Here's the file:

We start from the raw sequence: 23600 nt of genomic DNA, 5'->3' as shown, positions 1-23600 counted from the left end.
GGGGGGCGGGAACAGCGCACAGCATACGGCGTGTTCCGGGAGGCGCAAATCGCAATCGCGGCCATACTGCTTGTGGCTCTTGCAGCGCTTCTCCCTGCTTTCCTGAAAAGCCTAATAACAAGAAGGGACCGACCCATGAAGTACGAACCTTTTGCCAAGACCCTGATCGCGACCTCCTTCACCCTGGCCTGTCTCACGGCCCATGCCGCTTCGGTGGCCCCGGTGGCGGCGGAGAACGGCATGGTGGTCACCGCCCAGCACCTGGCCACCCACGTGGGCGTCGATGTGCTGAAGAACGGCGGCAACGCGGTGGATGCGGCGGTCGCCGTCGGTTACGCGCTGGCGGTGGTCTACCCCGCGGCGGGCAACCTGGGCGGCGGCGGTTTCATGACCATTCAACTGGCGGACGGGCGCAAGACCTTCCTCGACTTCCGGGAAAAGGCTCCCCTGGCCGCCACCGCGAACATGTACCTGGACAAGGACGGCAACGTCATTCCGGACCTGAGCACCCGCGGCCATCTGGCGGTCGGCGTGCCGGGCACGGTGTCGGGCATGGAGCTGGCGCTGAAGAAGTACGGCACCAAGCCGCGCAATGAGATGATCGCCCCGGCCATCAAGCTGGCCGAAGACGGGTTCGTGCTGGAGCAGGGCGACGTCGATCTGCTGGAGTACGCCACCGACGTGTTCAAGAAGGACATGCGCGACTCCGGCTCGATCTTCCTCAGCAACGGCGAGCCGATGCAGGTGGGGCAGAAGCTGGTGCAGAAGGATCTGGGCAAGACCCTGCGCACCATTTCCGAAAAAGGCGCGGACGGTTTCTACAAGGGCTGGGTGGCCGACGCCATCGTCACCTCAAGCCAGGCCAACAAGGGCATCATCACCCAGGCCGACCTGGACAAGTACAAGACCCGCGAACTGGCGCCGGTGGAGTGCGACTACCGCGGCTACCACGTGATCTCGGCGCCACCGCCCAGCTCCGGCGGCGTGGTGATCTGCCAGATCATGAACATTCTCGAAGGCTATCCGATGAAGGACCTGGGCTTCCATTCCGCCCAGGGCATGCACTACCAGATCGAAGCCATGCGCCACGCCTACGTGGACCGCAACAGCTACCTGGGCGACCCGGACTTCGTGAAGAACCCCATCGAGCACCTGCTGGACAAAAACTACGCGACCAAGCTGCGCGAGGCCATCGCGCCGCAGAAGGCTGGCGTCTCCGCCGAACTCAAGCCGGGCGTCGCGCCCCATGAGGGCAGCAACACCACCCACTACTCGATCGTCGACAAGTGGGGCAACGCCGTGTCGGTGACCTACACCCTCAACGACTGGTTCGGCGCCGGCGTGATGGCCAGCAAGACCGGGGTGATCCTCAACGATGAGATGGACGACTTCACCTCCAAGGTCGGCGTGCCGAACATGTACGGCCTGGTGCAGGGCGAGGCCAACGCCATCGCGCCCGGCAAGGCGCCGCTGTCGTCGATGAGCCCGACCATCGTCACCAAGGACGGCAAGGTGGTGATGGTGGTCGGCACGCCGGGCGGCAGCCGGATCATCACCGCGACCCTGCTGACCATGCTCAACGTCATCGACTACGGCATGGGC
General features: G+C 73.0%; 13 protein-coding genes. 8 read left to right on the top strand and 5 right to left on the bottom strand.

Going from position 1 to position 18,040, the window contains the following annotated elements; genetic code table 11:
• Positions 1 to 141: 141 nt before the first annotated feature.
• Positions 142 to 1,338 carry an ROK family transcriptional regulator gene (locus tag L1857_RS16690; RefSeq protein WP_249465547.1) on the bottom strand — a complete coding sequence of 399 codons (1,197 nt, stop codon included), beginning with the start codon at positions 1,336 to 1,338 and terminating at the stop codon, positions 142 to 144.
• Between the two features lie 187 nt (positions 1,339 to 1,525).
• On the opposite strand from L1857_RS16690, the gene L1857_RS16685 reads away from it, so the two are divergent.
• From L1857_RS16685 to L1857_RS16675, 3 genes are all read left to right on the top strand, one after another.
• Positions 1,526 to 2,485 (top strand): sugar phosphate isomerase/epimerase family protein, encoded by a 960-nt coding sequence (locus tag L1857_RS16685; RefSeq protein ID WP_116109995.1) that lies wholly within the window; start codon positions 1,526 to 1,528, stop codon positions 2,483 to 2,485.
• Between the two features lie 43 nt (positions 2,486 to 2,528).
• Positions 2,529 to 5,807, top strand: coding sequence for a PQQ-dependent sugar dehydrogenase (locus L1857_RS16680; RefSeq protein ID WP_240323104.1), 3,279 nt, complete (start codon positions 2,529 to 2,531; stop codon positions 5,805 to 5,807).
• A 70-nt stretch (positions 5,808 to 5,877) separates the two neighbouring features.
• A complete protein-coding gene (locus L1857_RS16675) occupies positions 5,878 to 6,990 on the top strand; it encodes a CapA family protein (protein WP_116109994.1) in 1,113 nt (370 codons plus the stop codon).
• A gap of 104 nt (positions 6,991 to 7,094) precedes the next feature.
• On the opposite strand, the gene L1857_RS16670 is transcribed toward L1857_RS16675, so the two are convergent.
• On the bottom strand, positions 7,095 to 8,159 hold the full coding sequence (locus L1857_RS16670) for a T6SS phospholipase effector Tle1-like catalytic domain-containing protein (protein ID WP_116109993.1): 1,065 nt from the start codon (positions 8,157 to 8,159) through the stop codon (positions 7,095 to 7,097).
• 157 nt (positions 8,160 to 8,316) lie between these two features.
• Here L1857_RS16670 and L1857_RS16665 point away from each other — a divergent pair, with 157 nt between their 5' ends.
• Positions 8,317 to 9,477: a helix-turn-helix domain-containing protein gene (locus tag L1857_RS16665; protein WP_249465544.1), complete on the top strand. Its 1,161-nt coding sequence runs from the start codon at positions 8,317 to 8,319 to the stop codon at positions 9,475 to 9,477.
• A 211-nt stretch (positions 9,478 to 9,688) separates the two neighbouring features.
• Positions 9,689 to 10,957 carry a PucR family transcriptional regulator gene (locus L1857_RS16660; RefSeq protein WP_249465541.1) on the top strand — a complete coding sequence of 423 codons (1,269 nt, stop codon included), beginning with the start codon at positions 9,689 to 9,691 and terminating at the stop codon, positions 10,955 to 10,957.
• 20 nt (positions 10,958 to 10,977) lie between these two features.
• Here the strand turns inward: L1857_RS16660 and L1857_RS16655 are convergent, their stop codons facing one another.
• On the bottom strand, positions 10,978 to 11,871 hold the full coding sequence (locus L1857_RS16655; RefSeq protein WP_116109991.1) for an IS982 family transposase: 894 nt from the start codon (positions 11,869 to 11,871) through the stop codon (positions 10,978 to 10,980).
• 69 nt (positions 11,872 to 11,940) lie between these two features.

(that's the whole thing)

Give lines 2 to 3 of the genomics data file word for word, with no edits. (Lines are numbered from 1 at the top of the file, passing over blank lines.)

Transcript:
GGGGGGCGGGAACAGCGCACAGCATACGGCGTGTTCCGGGAGGCGCAAATCGCAATCGCGGCCATACTGCTTGTGGCTCTTGCAGCGCTTCTCCCTGCTTTCCTGAAAAGCCTAATAACAAGAAGGGACCGACCCATGAAGTACGAACCTTTTGCCAAGACCCTGATCGCGACCTCCTTCACCCTGGCCTGTCTCACGGCCCATGCCGCTTCGGTGGCCCCGGTGGCGGCGGAGAACGGCATGGTGGTCACCGCCCAGCACCTGGCCACCCACGTGGGCGTCGATGTGCTGAAGAACGGCGGCAACGCGGTGGATGCGGCGGTCGCCGTCGGTTACGCGCTGGCGGTGGTCTACCCCGCGGCGGGCAACCTGGGCGGCGGCGGTTTCATGACCATTCAACTGGCGGACGGGCGCAAGACCTTCCTCGACTTCCGGGAAAAGGCTCCCCTGGCCGCCACCGCGAACATGTACCTGGACAAGGACGGCAACGTCATTCCGGACCTGAGCACCCGCGGCCATCTGGCGGTCGGCGTGCCGGGCACGGTGTCGGGCATGGAGCTGGCGCTGAAGAAGTACGGCACCAAGCCGCGCAATGAGATGATCGCCCCGGCCATCAAGCTGGCCGAAGACGGGTTCGTGCTGGAGCAGGGCGACGTCGATCTGCTGGAGTACGCCACCGACGTGTTCAAGAAGGACATGCGCGACTCCGGCTCGATCTTCCTCAGCAACGGCGAGCCGATGCAGGTGGGGCAGAAGCTGGTGCAGAAGGATCTGGGCAAGACCCTGCGCACCATTTCCGAAAAAGGCGCGGACGGTTTCTACAAGGGCTGGGTGGCCGACGCCATCGTCACCTCAAGCCAGGCCAACAAGGGCATCATCACCCAGGCCGACCTGGACAAGTACAAGACCCGCGAACTGGCGCCGGTGGAGTGCGACTACCGCGGCTACCACGTGATCTCGGCGCCACCGCCCAGCTCCGGCGGCGTGGTGATCTGCCAGATCATGAACATTCTCGAAGGCTATCCGATGAAGGACCTGGGCTTCCATTCCGCCCAGGGCATGCACTACCAGATCGAAGCCATGCGCCACGCCTACGTGGACCGCAACAGCTACCTGGGCGACCCGGACTTCGTGAAGAACCCCATCGAGCACCTGCTGGACAAAAACTACGCGACCAAGCTGCGCGAGGCCATCGCGCCGCAGAAGGCTGGCGTCTCCGCCGAACTCAAGCCGGGCGTCGCGCCCCATGAGGGCAGCAACACCACCCACTACTCGATCGTCGACAAGTGGGGCAACGCCGTGTCGGTGACCTACACCCTCAACGACTGGTTCGGCGCCGGCGTGATGGCCAGCAAGACCGGGGTGATCCTCAACGATGAGATGGACGACTTCACCTCCAAGGTCGGCGTGCCGAACATGTACGGCCTGGTGCAGGGCGAGGCCAACGCCATCGCGCCCGGCAAGGCGCCGCTGTCGTCGATGAGCCCGACCATCGTCACCAAGGACGGCAAGGTGGTGATGGTGGTCGGCACGCCGGGCGGCAGCCGGATCATCACCGCGACCCTGCTGACCATGCTCAACGTCATCGACTACGGCATGGGC
General features: G+C 73.0%; 13 protein-coding genes. 8 read left to right on the top strand and 5 right to left on the bottom strand.